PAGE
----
Facebook Fatigue Syndrome

“Keeping up with the Joneses” used to be a simple idiom. People would use the phrase to refer to the desire to accumulate material possessions. Social status was measured by how much one had or collected. Inability to “Keep up with the Joneses” would cause major dissatisfaction in the lives of those striving to have more and be more than their neighbors and friends.

It was simple back in those days because we didn’t have the internet or social media. We could only see a limited amount of friends daily, so our desire to “keep up” would be based on who we encountered regularly.

My how times have changed…

We now have Facebook where people can post pictures of their gorgeous beach homes with their perfect view of the sunset from the front porch overlooking the ocean. New status updates pop up every minute with friends sharing how happy they are in their job, with their marriage, or with their best friends. Profile pictures show gloriously happy, beautiful people enjoying life.

And you aren’t……

Their kids are more successful than yours. Their Mother’s Day present was more thoughtful than yours. Their husband loves them more than yours loves you. Their clothes fit better on their perfectly sculpted (“I work out more than you”) bodies. They spend more time on vacations than you and they do AMAZING things like go cave diving and drink fruity cocktails with sweat perfectly beaded up on the glass (while you are stuck in your office with no windows).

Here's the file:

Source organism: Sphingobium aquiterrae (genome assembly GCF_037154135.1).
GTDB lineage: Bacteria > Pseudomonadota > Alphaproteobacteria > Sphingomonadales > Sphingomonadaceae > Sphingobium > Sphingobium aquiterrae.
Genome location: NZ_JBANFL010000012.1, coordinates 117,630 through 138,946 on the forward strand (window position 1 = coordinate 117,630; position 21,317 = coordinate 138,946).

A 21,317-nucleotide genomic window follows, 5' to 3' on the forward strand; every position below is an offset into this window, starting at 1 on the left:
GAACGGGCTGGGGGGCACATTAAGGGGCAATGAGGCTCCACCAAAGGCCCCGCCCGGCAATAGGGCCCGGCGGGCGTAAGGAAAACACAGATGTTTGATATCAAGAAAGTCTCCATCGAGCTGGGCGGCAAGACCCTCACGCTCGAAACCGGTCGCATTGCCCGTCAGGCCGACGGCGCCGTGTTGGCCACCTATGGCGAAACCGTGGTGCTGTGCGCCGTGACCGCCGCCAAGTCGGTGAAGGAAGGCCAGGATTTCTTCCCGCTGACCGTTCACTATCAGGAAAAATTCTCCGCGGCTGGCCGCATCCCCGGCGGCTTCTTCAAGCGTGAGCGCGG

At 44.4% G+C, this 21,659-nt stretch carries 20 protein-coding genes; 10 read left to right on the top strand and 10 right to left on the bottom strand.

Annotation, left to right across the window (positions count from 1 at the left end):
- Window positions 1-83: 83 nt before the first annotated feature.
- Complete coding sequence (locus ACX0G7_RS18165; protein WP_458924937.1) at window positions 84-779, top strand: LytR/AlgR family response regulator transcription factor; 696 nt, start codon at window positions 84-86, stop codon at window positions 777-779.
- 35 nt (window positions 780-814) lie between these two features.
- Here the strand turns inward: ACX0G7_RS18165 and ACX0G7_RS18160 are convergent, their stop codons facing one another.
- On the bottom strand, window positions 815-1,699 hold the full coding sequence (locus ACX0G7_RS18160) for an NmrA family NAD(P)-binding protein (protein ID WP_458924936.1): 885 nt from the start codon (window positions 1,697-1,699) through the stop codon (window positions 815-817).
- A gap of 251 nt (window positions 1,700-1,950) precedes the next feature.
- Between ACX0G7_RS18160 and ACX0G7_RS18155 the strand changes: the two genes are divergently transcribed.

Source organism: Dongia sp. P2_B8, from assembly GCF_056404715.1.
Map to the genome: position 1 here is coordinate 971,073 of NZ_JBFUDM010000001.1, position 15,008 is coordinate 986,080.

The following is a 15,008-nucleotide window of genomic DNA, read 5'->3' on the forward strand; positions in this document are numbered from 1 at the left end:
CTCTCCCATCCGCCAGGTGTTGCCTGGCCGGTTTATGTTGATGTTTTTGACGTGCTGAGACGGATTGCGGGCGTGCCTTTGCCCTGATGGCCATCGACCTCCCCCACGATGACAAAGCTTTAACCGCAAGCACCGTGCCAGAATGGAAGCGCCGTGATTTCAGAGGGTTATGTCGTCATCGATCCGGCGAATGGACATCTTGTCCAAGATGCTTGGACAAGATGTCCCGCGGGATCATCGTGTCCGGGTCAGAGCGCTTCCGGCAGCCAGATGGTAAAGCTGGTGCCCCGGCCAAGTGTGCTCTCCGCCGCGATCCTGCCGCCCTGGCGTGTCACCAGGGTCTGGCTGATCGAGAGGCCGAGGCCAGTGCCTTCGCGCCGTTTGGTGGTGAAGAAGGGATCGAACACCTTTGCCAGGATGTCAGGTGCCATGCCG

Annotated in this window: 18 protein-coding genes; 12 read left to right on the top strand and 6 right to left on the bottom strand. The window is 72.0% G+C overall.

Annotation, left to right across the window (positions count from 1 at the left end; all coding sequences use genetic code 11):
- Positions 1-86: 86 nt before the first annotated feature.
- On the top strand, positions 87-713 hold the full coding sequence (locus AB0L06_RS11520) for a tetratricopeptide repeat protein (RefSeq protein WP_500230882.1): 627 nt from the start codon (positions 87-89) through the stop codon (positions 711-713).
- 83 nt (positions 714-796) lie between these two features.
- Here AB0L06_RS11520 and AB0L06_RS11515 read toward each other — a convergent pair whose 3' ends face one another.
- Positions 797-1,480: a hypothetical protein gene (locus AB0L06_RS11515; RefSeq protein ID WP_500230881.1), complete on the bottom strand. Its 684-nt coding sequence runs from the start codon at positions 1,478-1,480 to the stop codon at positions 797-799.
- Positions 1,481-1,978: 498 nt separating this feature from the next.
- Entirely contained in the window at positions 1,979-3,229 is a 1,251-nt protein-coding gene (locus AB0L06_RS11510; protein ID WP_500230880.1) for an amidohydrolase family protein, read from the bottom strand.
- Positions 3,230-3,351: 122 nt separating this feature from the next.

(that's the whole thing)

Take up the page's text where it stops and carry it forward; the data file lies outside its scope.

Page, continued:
Our focus becomes on how much better their lives are than ours, which is just another complicated example of “Keeping up with the Joneses.” Depression sets in as you wonder what you are doing wrong and why you can’t have all the wonderful things that they have. I have actually been told by a friend that she had to take a break from Facebook because it was making her feel too bad about her own life.  She was suffering from what so many people suffer these days – Facebook Fatigue Syndrome.

“Keeping up with the Joneses” isn’t the same as it was many years ago… I think that now it is not a desire to have the material possessions of others as much as it is to have the same happiness that it APPEARS they have while looking through the lens of Facebook or Instagram.  Add into that Etsy & Pinterest and the envy is to possess the creativity of others.

People fail to realize that Facebook is just a simple way for someone to paint the picture of their life that they want others to see. It’s not necessarily reality. A lot of times it is obvious to me when a friend is trying too hard to stress to others how great his/her life is. Other times I may see a friend who posts an anniversary picture with her husband telling how lucky she is (when everyone knows he has been having an affair with a co-worker for the past two years and she has been fighting for her marriage). Sure, we see the big 51′ Jarrett Bay they just bought, but do we see the massive debt they accumulated just to get it or that the purchase of the boat has caused the couple to discuss divorce?  We see a friend our age who looks so amazingly beautiful in her pictures, but we don’t think about the amount of money she has spent at her plastic surgeon or what filters she used when she edited the photos.